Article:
Plus, find out what foods can be stored there.
After a trip to the grocery store, unloading food into the refrigerator might seem like a simple process, but it's not as straightforward as you may think. From the shelves to the drawers and the refrigerator door, where things go in the fridge matters for proper food safety and storage. Read on to learn about the five foods that should never be stored in the refrigerator door—and find out what can go there instead.
Understanding the Temperature in Your Fridge
Before you store anything, make sure that your fridge is the proper temperature. According to the USDA, "Refrigerators should be set to maintain a temperature of 40℉ or below." Depending on your fridge, it may already include a built-in thermometer to help regulate the temperature, but if yours doesn't have that function, you can buy an appliance thermometer (like this one from Amazon, $9).
While the ambient temperature of the shelves and drawers tends to remain constant, the door of the fridge is susceptible to temperature fluctuations. Each time the refrigerator door is opened, its contents are exposed to warm air. Foods stored there are at a higher risk of spoiling, so it's important to store foods on the door that can handle the temperature changes.
Getty Images / Maskot
5 Foods You Should Never Store in the Refrigerator Door
While it may seem like a convenient place to store large gallons of milk, the door is actually the worst option. Warm temperatures allow bacteria to grow, so storing milk in the door, where it will be consistently exposed, will only increase the odds of spoilage. Instead, the Dairy Council of California recommends storing milk in the back of the refrigerator where the temperatures are coldest. (Or, if you're looking for a longer-term storage solution, learn how to freeze milk.)
Although some refrigerators feature a special, egg-shaped shelf in the door, it's not in the right location to maintain proper egg-storage temperatures. According to the American Egg Board, eggs are best stored on an inside shelf where the temperature is more consistent. Eggs should also be kept in their original carton, as the AEB notes that the carton will prevent moisture loss and protect the eggs from absorbing any odors or flavors from other foods.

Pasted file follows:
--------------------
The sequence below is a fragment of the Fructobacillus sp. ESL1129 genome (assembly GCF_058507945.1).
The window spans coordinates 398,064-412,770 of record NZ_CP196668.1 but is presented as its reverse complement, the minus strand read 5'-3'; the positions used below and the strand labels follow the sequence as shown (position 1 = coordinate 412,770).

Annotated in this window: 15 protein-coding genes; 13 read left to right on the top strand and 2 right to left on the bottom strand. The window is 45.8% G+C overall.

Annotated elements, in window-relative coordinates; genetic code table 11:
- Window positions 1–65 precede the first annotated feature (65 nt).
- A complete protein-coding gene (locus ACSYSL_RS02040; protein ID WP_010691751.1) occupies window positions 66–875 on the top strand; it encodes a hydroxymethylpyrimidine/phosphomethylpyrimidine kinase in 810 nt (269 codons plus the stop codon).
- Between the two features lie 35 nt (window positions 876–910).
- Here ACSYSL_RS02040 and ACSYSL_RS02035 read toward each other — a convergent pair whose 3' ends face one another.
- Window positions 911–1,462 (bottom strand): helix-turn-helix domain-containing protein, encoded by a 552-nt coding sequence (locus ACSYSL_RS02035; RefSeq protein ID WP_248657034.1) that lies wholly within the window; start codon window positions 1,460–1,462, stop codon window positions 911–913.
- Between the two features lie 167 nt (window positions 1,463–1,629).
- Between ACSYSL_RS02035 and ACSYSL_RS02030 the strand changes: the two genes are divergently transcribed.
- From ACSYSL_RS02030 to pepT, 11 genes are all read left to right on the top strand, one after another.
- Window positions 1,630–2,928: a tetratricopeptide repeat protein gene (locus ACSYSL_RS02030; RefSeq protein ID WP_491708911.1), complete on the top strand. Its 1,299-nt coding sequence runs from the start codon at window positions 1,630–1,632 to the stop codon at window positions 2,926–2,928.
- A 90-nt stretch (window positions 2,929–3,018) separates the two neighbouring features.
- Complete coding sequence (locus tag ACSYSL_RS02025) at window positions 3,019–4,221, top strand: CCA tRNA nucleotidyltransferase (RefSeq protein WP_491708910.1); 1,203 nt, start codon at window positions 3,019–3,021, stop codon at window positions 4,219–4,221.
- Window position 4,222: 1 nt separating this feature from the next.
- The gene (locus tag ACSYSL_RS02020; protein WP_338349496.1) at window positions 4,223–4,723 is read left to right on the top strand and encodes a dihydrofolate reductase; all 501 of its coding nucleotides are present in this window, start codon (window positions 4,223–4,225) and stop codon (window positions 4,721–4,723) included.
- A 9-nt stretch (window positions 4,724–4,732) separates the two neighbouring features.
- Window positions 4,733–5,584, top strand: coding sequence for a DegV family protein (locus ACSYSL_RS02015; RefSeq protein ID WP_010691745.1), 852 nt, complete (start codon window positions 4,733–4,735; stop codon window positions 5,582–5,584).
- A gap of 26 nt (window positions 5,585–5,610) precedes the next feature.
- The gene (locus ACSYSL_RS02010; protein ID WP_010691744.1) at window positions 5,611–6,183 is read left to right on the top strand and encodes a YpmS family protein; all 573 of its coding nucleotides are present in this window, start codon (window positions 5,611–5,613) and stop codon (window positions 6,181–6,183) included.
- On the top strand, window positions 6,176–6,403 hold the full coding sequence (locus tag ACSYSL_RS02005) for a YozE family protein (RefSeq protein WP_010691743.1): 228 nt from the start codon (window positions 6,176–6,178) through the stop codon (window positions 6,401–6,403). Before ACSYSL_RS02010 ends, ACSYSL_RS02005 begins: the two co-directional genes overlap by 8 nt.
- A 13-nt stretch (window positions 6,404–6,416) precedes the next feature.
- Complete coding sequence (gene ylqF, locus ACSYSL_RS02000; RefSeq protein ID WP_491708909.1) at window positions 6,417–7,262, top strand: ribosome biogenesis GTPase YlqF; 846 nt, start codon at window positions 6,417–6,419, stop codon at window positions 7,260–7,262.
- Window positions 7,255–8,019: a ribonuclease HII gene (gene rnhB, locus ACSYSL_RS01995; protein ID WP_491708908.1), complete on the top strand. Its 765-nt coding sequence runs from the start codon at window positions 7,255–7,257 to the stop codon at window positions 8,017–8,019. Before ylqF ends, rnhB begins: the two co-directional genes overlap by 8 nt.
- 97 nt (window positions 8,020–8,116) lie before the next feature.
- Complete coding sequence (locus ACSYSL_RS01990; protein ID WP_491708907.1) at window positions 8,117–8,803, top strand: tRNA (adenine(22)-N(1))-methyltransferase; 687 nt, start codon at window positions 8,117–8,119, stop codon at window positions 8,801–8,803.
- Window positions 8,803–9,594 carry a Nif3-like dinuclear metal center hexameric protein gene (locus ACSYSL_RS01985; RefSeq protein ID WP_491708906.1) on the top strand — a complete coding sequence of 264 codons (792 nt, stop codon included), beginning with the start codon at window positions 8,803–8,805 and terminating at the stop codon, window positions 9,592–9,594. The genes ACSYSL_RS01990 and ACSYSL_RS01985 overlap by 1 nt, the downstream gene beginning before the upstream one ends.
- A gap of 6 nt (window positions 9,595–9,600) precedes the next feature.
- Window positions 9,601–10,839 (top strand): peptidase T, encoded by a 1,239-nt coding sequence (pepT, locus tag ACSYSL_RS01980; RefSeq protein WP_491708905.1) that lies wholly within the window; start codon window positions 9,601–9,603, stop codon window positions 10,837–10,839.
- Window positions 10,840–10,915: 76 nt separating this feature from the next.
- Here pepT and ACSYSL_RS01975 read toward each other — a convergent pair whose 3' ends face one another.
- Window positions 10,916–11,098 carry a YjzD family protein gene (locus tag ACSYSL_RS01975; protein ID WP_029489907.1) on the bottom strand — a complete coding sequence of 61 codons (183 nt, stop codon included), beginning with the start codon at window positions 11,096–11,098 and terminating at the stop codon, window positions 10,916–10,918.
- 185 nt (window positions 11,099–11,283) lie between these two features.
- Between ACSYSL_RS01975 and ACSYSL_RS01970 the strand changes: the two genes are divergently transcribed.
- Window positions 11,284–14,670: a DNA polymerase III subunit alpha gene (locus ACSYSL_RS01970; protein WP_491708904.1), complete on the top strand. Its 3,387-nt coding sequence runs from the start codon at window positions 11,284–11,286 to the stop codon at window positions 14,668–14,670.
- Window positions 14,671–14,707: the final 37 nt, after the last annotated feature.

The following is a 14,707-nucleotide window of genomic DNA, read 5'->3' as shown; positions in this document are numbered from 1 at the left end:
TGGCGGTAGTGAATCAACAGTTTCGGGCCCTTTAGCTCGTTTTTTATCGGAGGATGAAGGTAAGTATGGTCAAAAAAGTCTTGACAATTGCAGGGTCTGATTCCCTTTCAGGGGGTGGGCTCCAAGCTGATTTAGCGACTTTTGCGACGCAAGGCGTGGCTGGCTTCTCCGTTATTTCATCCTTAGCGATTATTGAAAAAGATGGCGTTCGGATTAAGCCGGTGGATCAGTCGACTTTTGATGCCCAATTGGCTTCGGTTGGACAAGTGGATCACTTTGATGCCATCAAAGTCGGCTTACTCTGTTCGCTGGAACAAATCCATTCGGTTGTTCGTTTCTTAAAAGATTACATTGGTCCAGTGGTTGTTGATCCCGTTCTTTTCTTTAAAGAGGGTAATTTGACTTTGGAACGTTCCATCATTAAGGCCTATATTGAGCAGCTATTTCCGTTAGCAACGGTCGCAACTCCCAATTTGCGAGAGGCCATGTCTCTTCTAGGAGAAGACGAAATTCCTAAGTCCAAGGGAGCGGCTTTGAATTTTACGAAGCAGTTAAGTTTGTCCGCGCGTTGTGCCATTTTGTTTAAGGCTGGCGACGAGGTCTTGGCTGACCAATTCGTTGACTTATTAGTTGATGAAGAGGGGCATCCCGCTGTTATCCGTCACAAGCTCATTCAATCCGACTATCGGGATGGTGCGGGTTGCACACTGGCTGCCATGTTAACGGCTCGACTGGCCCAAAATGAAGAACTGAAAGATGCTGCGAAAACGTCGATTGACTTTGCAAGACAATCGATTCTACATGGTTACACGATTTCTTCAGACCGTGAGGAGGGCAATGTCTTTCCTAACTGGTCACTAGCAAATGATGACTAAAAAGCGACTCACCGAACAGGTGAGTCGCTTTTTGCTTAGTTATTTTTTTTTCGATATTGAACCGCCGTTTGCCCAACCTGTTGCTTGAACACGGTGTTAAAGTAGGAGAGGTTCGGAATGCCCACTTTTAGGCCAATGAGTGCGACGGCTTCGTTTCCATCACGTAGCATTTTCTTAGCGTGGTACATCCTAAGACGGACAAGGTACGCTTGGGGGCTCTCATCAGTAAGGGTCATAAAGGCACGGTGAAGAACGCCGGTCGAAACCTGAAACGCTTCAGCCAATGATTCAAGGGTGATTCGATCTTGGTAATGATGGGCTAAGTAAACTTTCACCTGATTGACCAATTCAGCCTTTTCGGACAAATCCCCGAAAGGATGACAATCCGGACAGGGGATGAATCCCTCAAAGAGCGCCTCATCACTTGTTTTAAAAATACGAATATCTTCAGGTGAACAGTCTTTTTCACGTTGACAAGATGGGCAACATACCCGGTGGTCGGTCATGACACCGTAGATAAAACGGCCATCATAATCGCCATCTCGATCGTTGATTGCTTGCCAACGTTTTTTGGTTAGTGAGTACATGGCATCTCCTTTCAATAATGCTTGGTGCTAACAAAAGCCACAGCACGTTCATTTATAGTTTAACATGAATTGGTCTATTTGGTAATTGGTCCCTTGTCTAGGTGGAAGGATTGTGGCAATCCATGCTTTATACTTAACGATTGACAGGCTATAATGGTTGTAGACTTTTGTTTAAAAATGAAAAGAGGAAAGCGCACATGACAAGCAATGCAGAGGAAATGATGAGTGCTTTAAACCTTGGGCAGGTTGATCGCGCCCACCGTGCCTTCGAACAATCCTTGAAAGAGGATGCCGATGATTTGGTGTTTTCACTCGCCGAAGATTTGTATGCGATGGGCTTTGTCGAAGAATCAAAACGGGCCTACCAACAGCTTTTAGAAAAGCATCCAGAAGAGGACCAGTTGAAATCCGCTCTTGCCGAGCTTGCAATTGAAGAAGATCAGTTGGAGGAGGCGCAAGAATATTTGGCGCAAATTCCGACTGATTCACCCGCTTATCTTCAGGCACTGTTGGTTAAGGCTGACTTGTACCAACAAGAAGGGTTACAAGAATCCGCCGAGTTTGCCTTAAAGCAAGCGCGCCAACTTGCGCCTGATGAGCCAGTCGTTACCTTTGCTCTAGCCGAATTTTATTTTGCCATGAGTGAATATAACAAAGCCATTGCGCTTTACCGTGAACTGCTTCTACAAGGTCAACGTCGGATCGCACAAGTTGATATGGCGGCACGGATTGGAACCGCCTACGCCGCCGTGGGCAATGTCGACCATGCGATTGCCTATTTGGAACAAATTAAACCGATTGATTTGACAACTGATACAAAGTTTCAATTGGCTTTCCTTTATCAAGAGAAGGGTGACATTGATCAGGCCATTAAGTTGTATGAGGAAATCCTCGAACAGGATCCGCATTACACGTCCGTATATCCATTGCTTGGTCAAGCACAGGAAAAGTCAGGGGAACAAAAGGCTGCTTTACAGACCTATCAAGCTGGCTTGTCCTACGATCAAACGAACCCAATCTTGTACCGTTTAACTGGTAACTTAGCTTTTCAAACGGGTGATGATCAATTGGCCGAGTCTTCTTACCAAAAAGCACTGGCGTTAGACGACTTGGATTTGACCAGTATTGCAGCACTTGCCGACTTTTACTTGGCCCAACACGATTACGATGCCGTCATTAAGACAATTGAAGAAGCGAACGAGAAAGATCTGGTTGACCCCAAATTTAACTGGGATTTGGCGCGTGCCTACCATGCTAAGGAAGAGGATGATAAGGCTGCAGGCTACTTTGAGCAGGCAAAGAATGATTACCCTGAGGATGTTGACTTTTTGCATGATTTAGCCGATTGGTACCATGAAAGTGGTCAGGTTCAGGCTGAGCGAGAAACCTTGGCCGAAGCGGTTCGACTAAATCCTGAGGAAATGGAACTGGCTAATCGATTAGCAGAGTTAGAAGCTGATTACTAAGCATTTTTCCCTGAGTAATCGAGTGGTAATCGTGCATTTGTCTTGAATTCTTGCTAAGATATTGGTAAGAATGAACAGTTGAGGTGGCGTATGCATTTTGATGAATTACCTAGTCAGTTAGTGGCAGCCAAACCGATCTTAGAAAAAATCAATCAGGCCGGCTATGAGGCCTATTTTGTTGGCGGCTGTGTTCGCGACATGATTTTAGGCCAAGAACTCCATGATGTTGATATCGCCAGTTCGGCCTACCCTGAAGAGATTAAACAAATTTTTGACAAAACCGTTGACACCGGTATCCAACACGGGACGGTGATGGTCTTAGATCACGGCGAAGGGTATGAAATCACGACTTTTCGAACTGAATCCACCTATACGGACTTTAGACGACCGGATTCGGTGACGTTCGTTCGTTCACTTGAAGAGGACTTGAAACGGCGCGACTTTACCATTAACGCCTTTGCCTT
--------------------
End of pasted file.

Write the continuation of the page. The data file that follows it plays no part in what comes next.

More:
Meat and Poultry
Whenever you're cooking with raw meat or poultry, it's important to handle it safely so no one gets sick—and that starts with storing it correctly. Raw meat and poultry have juices in the packaging which can contaminate other foods if they come into contact with it. Storing these foods on the door isn't smart because juices may easily drip down. Plus, the inconsistent temperatures of the refrigerator door aren't safe either. The best place for raw meat and poultry is on the bottom shelf of the fridge, wrapped tightly in plastic or in a sealed container to prevent juices from leaking.
Fruits and Vegetables
If you're looking to grab a handful of grapes or carrot sticks for a healthy afternoon snack, the refrigerator door provides easy access. But there's a better place for fruits and vegetables: the crisper drawers. The specialty drawers "provide an optimal storage environment for fruits and vegetables," according to the USDA. Most crisper drawers allow the humidity level to be controlled, so you can designate separate compartments, one for fruits and one for vegetables (FYI: fruits need lower humidity while vegetables need higher humidity). Not sure what produce should go in the fridge? Learn the best way to store fruits and veggies.
Similar to fruits and vegetables, there's a special place for cheese in the fridge, and it's not the door. Instead, the slim drawer (depending on your fridge's layout, it may be in the middle or at the bottom) is designed to store cheese. As the USDA explains, "Additional cool air is directed into the drawer to keep items very cold without freezing," which is perfect for cheese. This drawer is also a good location to store deli meats.
3 Foods You Should Store in the Refrigerator Door
The refrigerator door is the perfect place to store condiments. From maple syrup to ketchup and mayo, go ahead and store those bottles in the door. These ingredients have a longer shelf life, so they can handle the fluctuating temperatures of the door (FYI: condiments like maple syrup and ketchup don't need to be refrigerated in the first place, but many people choose to do so for taste). In fact, some brands like Hellmann's provide instructions to store their product in the refrigerator door directly on the bottle!
Similar to condiments, bottles of salad dressing can be stored in the refrigerator door. According to the USDA, opened bottles of salad dressing can be refrigerated for up to two months, but be sure to check the date printed on the bottle. And if you're storing an oil-based dressing, don't worry if it looks like things have separated in the fridge. Just shake the bottle before using and the dressing will be good to go!
Whether it's a can of ginger ale or a box of apple juice, the refrigerator door is perfect for soft drinks. In fact, most soft drinks don't even need to be refrigerated in the first place, but they often are for taste. If you prefer a chilled beverage, go ahead and load those cans of soda or sparkling water onto the refrigerator door (and depending on your fridge, there may even be a designated shelf).